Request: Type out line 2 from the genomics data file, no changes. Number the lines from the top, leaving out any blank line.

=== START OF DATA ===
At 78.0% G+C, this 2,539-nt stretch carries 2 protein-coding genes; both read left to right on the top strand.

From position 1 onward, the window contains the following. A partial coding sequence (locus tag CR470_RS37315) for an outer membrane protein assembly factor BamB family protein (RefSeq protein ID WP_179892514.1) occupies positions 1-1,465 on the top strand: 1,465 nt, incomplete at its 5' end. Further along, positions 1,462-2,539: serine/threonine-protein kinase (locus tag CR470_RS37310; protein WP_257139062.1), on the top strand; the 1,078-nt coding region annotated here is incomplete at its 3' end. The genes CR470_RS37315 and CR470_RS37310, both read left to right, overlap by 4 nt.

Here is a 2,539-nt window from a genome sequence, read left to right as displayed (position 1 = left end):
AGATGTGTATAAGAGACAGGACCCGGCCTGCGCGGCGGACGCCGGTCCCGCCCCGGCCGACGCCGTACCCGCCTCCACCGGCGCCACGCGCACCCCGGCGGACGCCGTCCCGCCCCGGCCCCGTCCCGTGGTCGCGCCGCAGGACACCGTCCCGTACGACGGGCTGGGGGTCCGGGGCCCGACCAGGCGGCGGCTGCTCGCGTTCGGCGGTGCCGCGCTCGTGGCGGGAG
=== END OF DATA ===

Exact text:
From position 1 onward, the window contains the following. A partial coding sequence (locus tag CR470_RS37315) for an outer membrane protein assembly factor BamB family protein (RefSeq protein ID WP_179892514.1) occupies positions 1-1,465 on the top strand: 1,465 nt, incomplete at its 5' end. Further along, positions 1,462-2,539: serine/threonine-protein kinase (locus tag CR470_RS37310; protein WP_257139062.1), on the top strand; the 1,078-nt coding region annotated here is incomplete at its 3' end. The genes CR470_RS37315 and CR470_RS37310, both read left to right, overlap by 4 nt.